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Can You Afford To Quit Your Job?

Can You Afford To Quit Your Job?

One of the biggest misconceptions that parents who want to quit their job make is in the financial preparations. If it takes at least a year to build a business from home, then logically that would mean you would need to save at least your full annual income to live off of in that year, right? WRONG.

No wonder so many people think it is impossible and remain STUCK in a less than desirable situation.

The good news is that you are NOT STUCK.

The bad news? There are still sacrifices to be made.

Before losing all hope, create a financial spreadsheet. Cut out all of the expenses that go along with working outside of the home, such as daycare expenses, house cleaning, commuting, etc. With your spouse’s income, you should only be in the negative $200-$500 a month. If you are higher than that, go back to the drawing board and see if you can’t cut something else out. Sacrifices will need to be made for a short time.

Once you have gotten your expenses down to no more than -$500, multiply THAT amount by 12 months.

For example: 500 x 12 = $6,000

Now isn’t that a more logical annual goal to save before you quit your job? $6,000 is much more attainable to have saved than $60,000, and should minimize the fear of jumping without that safety net.

Furthermore, this now gives you a new income goal as a first time business owner.

You have enough of a safety net for a year… and that is more than enough time to get your small business up and running. Remember, you don’t have to REPLACE your monthly income. The goal now is to earn $500/ month. Sure, it may take you a few months to get there, but when you do, you won’t have to dip into your safety net anymore… or if you have a down month, your safety net should still be there for you.

Don’t look now, but you are self-employed.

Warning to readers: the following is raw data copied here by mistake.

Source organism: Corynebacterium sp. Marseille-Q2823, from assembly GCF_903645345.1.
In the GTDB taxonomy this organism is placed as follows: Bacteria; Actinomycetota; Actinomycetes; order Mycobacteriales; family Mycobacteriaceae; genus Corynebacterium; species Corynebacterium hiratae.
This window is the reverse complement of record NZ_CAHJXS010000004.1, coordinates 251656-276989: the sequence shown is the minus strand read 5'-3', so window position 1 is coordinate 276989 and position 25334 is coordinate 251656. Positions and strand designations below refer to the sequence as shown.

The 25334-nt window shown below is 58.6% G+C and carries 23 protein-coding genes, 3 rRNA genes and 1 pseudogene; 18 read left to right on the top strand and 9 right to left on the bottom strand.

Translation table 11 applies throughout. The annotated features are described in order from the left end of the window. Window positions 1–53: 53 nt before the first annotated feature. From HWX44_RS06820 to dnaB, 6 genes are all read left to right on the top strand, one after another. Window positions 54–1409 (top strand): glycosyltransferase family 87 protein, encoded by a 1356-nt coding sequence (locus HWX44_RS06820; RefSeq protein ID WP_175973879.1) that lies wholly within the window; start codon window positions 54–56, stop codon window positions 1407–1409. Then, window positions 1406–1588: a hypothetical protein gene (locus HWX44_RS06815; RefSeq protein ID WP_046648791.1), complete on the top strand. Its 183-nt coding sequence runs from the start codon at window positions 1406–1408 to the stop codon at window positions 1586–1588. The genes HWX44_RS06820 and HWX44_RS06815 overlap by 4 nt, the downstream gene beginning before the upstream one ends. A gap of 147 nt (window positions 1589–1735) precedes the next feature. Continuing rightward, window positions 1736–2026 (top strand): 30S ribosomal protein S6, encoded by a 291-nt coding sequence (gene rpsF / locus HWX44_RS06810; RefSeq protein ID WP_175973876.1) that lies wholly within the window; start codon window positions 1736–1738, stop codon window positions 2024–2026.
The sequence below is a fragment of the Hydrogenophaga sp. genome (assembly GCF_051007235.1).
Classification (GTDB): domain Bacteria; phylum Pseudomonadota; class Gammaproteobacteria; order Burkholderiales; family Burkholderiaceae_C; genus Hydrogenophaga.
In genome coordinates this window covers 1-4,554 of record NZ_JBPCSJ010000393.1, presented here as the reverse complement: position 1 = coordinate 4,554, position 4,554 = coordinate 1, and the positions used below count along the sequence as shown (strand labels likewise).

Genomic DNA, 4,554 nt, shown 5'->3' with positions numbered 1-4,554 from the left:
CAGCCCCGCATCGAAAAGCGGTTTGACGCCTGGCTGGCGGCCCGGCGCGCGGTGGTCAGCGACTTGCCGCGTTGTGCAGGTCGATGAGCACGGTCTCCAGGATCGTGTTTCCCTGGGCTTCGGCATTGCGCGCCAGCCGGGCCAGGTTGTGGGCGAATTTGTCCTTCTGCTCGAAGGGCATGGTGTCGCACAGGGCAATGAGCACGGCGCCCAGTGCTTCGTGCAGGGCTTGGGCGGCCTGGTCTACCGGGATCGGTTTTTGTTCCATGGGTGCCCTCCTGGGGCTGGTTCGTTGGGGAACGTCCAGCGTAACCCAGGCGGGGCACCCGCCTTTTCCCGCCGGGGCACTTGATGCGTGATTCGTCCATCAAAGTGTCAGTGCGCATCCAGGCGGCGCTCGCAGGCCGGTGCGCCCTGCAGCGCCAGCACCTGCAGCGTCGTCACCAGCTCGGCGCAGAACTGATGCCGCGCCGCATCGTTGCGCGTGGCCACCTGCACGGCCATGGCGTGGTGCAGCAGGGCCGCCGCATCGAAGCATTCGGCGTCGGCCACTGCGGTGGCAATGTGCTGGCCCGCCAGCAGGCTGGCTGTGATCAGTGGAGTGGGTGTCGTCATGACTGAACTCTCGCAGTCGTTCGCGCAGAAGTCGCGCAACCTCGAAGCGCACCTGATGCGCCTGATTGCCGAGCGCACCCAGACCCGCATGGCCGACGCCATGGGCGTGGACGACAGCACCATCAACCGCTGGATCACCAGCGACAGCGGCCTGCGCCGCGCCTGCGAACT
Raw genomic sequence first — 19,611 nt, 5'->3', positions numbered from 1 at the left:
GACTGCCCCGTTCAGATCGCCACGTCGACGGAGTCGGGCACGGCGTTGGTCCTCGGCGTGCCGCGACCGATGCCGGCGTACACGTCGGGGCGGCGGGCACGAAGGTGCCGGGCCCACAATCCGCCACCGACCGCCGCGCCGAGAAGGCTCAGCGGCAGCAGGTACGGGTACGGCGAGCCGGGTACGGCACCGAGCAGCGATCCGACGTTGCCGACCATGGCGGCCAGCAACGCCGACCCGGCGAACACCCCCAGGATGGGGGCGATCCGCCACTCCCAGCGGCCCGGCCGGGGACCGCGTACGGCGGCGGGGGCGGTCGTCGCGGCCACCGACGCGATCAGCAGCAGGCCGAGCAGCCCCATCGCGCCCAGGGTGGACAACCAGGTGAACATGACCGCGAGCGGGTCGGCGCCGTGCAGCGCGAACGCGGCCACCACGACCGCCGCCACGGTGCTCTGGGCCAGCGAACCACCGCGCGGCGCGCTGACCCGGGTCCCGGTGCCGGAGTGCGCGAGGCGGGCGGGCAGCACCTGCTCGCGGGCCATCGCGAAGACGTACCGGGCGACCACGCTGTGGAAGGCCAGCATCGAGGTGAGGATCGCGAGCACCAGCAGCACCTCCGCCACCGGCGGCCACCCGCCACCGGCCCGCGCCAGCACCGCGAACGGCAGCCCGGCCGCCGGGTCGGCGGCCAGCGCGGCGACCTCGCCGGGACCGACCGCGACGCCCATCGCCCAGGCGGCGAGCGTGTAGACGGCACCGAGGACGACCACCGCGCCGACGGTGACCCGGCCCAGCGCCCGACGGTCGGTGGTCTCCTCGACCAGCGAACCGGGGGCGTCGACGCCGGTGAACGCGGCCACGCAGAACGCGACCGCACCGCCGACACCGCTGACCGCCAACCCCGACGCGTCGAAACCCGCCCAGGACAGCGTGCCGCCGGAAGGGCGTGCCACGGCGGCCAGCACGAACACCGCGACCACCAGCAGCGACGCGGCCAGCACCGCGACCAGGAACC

Before you know it, you’ll be thriving as a self-employed career parent. You may even get used to the less expensive way of life. Once business picks up, you’ll need to think about how to scale it up, hire some outsourcing support, or even scale it back for busier times of the year. You got this!

It’s Okay for Kids to Play in the Living Room

It’s Okay for Kids to Play in the Living Room

Do you work from home? Would you like to? More and more people are moving home to work, and I couldn’t be happier for them! Although the circumstances around these situations aren’t always the best; lost jobs for instance, I firmly believe that at least for women, families are much happier in the long run. Even if it means sacrificing a playroom for a home office, kids will have a better life with Mama close at hand. Trust me, it doesn’t take long to get used to picking up toys off the living room floor every night. Think of it as exercise. Back straight, bend, squat, up and again…2,3,4.

I went back to finish college when my firstborn was 3 months old. (Insert sound of heart wrenching). A couple of years later, after waiting tables for a full year while trying to launch my business, I was finally able to chuck my apron, pack my brief case and come home. I’m still working from home 25 years later. (Check my notes on face book for the whole story).

There were a couple of stints over those two and a half decades that I tried to – brace yourself, I’m about to say it – work a job. There. Whew! I got it out. Those experiences lasted about 6 months each and were truly wonderful in many ways, but honestly, I couldn’t wait to get back home. Besides, I was still running my home-based business so my work load was heavy.

Are you contemplating a change of lifestyle? Would you like support? Please email me privately at successmadesimple.jc@gmail.com and I’ll sign you up for Two Months FREE Membership to my monthly Mama Come Home! teleclasses.

Judith Cassis,C.Ht. is a Personal Development Consultant with 26 years experience. Known as “The Bounce-Back Coach”, she works with people who are “bouncing back” from failure, loss or tragedy. Judith is co-owner of a small newspaper,Tidbits of Santa Clarita Valley, www.tidbitsscv.com a family business she and her husband, Lee Cadena run with their sons. Through a monthly teleseries, Mama Come Home, Judith supports mothers in staying home or returning home to raise their children.